Yemen: Political and Humanitarian Situation

Part of the debate – in Westminster Hall at 4:30 pm on 5th July 2017.

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Photo of Stephen Doughty Stephen Doughty Labour/Co-operative, Cardiff South and Penarth 4:30 pm, 5th July 2017

My hon. Friend rightly mentions Hodeidah. The fear is that a future battle over that port might lead to a full-blown famine, as nearly all Yemen’s food is imported through it. There is also the crucial issue of wages. According to UNICEF and the World Health Organisation wages have not been paid to health and public services staff for nine to 10 months in many areas, meaning a complete collapse in waste collections and water and sanitation facilities, let alone health facilities. That, of course, leads directly to the crisis we see with cholera, which has now surpassed 200,000 cases with the number growing by 5,000 a day. Cholera is a disease that is entirely preventable and easily treatable with the proper resources. It is a symptom of a totally failing state and of the parlous situation that Yemen finds itself in. It is also due in part to the direct bombing of water supplies in the country and the hits on those who aim to help. Shockingly, Oxfam has told me that its own water and sanitation warehouse facilities were hit by bombing, and the Houthis have precipitated a further humanitarian crisis in Taiz by siege and blockade tactics that have left some people, it has been alleged this week, with only leaves to eat.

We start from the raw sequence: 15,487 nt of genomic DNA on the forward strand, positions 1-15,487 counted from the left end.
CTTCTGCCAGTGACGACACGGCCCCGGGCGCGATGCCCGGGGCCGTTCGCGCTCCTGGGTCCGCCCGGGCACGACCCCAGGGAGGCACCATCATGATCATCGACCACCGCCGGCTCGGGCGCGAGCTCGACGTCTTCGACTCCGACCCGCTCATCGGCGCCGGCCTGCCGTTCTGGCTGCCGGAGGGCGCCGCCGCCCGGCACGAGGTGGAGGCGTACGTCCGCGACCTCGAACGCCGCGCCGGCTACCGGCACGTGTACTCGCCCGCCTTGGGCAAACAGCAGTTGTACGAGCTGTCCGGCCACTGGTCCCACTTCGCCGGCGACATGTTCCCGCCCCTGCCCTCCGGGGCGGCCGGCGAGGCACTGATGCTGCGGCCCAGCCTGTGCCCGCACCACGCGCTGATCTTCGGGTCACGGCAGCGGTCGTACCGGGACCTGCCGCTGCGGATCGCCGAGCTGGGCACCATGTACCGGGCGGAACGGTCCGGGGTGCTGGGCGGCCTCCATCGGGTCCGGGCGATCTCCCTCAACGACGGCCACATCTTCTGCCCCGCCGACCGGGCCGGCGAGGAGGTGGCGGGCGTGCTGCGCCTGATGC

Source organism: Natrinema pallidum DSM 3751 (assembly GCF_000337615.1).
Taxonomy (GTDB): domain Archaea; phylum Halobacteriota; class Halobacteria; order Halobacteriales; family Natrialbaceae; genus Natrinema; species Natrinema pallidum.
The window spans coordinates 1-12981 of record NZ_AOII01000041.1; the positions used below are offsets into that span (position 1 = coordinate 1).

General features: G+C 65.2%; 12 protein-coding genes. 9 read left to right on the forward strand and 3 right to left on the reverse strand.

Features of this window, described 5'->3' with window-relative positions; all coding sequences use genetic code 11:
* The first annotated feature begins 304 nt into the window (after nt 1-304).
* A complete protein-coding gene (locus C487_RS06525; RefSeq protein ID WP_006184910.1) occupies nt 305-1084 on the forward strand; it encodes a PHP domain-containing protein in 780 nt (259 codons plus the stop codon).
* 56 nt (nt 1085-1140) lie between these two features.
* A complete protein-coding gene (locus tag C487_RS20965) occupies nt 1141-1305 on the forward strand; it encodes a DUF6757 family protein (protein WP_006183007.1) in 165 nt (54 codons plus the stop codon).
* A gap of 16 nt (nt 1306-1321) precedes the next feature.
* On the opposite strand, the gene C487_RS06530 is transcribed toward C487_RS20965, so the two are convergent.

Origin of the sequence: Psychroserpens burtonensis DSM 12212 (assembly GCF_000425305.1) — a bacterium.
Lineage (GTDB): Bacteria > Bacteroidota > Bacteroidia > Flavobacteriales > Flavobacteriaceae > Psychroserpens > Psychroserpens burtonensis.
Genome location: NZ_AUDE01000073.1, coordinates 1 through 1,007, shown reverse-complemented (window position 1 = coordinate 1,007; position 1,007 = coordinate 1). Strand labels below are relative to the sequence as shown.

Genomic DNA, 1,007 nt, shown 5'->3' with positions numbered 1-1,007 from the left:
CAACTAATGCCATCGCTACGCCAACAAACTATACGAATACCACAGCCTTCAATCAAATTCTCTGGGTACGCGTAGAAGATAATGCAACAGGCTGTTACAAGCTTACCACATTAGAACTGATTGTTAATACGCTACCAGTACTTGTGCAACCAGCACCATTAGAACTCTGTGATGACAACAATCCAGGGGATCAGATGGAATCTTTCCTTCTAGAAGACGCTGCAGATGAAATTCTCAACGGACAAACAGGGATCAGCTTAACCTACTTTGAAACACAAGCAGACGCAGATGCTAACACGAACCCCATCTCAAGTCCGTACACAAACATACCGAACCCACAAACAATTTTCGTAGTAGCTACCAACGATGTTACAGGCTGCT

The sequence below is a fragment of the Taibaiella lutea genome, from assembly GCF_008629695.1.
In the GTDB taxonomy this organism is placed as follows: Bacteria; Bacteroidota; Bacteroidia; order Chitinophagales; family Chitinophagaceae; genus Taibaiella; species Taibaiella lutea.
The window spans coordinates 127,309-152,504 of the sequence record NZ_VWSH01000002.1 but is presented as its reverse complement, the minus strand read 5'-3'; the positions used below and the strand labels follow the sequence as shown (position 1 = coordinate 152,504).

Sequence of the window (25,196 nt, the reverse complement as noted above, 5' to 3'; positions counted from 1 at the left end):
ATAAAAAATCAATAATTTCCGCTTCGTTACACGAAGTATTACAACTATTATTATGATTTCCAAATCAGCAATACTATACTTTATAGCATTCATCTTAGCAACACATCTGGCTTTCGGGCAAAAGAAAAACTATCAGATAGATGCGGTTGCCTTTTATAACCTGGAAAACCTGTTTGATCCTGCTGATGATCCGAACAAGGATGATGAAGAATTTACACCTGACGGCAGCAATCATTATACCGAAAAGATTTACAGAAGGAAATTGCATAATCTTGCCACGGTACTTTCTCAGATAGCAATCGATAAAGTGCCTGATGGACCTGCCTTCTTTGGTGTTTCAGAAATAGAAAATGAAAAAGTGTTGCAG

UNHCR field teams have observed a huge spike in humanitarian needs, with displaced people now living on the streets and many of them seeking shelter on the pavement. Some of the most vulnerable people, including women and children, are turning to approaches such as begging and child labour, which is now rampant across Yemen. The situation on the humanitarian front is utterly disastrous and we all need to step up as an international community to play our part.

As I have said in the past, I accept the serious concerns that have been raised about the wider regional nature of the conflict, and indeed the wider power plays that are going on out there, and I will make it absolutely clear that I have no agenda against Saudi Arabia or a legitimate defence industry in this country that adheres to the rule of law. However, I have great concerns about UK policy continuing in this area. We have heard about the atrocities committed by the Houthis and I will be absolutely clear that I utterly condemn them. We have heard stories about child soldiers, the blockading of humanitarian access, siege tactics, the use of landmines and other indiscriminate weapons, and appalling and indiscriminate artillery attacks that kill civilians. However, we are not selling arms to the Houthis and we are selling arms to the Saudi-led coalition, and the UN estimates that more than 60% of civilian casualties are the result of attacks by the Saudi-led coalition.